I think this might be one of Woody Allen’s lesser seen movies as I don’t hear much about it. His most famous film, Annie Hall, was originally supposed to be a drama centered around a murder but obviously that bit got cut out. This movie in a way, is that original concept of Annie Hall, especially since Woody Allen and Diane Keaton lead the cast (it also stars Alan Alda and Anjelica Huston). And it made for a very fun movie! It also references a number of Old Hollywood films, such as Double Indemnity and The Lady from Shanghai, which is always a plus for me.
Recommended if you enjoy: Annie Hall and Rear Window.
This movie tells a pretty simple story, and is told at approximately 75 minutes. In such a short amount of time, the movie really built up to a thrilling climax and conclusion; I was on edge through most of it. I love the tight shots in the movie (especially the one I featured), it made the story all the more intimate. The acting was a great all around, and I especially enjoyed the performances by star Henry Fonda, Dana Andrews, and Anthony Quinn.
Recommended if you enjoy: 12 Angry Men and High Noon.
Though the main plot is Lou Gehrig’s baseball career, my favorite aspect is the relationship between Gehrig (Gary Cooper) and Eleanor Twitchell (Teresa Wright). Cooper is great in his understated performance as the famous baseball player, but Wright really captivated me, especially towards the end as she watches her husband becoming weaker. The movie isn’t a complete downer though; it’s filled with lots of laughs (such as Lou Gehrig eating Babe Ruth’s hat) and Gehrig’s famous farewell speech.
Unfortunately I can’t think of any films I’ve seen that are similar to this. But I very much recommend seeing this if you’re a fan of Gary Cooper and baseball!
A really underrated musical! I had a smile on my face the whole time I was watching, but a lot of it had to do with the fact that my favorite actor (James Stewart) was singing and dancing in a musical, and he did a pretty good job for someone who wasn’t a professional like Fred Astaire. I believe this may be the only movie that he actively sang and danced in (correct me if I’m wrong and direct me to these movies). The only other musical I know of that Stewart was in is Ziegfeld Follies, but he didn’t do any singing or dancing in that. Anyway, this was my first Eleanor Powell movie and wow was she great! It’s a shame she wasn’t in too many movies, but I’m eager to watch more of her. The supporting cast is also just as entertaining.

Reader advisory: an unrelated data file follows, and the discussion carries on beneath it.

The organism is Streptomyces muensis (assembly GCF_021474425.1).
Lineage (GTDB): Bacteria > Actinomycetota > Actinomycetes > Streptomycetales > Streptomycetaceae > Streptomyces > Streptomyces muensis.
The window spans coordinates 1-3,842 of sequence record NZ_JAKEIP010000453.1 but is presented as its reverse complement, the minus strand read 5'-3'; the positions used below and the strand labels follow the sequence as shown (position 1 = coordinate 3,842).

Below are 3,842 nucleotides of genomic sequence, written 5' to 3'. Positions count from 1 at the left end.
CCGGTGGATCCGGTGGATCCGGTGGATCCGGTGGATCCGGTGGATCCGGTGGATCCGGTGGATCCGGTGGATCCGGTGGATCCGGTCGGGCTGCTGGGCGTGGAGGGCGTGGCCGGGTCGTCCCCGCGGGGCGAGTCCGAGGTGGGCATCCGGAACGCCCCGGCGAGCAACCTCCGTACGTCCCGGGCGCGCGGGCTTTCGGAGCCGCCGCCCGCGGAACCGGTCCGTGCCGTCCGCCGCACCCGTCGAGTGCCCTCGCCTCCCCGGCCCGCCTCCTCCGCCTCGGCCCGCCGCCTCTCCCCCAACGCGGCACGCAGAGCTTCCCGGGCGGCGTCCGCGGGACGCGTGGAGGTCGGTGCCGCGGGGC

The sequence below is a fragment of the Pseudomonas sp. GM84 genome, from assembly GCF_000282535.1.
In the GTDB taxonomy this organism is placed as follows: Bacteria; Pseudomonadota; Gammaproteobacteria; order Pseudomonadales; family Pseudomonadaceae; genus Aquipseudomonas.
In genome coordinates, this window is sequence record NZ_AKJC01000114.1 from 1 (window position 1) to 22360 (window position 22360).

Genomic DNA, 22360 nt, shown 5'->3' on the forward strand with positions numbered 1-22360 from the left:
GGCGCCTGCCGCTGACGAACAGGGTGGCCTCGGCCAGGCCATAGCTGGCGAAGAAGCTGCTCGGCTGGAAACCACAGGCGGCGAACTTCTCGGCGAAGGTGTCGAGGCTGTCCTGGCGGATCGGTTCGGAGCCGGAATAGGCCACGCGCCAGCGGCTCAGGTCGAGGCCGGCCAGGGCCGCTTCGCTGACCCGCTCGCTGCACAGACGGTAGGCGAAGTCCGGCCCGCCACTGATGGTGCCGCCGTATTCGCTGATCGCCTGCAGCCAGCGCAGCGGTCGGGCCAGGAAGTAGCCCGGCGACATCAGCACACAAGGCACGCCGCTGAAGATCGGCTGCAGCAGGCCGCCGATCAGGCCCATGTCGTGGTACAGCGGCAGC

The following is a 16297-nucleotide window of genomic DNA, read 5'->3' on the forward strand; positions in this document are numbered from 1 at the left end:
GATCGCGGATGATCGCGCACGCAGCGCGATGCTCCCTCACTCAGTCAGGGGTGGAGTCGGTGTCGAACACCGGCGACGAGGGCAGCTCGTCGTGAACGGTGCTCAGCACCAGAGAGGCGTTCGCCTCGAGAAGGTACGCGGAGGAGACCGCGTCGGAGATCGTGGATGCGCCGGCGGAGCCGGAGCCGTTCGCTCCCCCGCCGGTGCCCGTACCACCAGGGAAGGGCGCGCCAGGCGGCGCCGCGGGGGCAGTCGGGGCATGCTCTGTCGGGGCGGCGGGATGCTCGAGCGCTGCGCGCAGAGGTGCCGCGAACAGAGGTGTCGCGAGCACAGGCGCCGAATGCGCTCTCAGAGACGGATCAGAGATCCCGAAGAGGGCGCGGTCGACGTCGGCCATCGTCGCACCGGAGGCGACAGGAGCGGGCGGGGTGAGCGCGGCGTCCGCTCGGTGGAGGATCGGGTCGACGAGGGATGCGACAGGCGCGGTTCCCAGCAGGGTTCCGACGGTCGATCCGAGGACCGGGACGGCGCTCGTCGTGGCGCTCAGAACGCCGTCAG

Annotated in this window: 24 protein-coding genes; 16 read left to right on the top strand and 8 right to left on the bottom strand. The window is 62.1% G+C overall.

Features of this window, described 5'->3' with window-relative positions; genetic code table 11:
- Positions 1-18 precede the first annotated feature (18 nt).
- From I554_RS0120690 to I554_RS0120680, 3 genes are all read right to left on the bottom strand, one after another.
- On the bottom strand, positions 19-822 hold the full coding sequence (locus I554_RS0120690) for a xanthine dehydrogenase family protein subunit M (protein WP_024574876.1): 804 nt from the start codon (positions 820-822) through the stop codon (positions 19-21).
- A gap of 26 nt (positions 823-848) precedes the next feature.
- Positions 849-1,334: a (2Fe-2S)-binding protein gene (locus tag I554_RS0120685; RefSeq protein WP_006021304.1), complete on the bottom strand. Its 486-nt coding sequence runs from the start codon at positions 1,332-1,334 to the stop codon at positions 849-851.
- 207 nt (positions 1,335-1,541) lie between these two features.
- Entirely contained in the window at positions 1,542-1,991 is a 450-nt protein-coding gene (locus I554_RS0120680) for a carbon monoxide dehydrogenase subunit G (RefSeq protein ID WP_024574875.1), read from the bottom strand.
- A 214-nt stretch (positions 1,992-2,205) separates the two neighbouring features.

Recommended if you enjoy: On the Town and Follow the Fleet.
This may just be the saddest movie I’ve ever seen, I was filled with tears on several occasions. Terrific performances by Victor Moore and Beulah Bondi, who play an elderly couple forced to geographically separate after losing their house. Director Leo McCarey was acknowledged at the Oscars on numerous occasions, but unfortunately didn’t get any recognition for this. In fact, he won Best Director for a different movie he did the same year, The Awful Truth, and in his acceptance speech said: “Thanks, but you gave it to me for the wrong picture.” As much as I love The Awful Truth, I’m inclined to agree. This story could have easily turned too sentimental but instead he made it very realistic in its depressing nature.
Recommended if you enjoy: Amour and Tokyo Story (admittedly I haven’t seen the latter but I plan on watching it in the near future).
February marks the beginning of TCM’s 31 Days of Oscar, my favorite month on my favorite channel! Throughout the month I plan on posting a weekly schedule on movies that are worth seeing, as well as movies I’d like to try to watch on the channel. I’ll post week one’s schedule later today.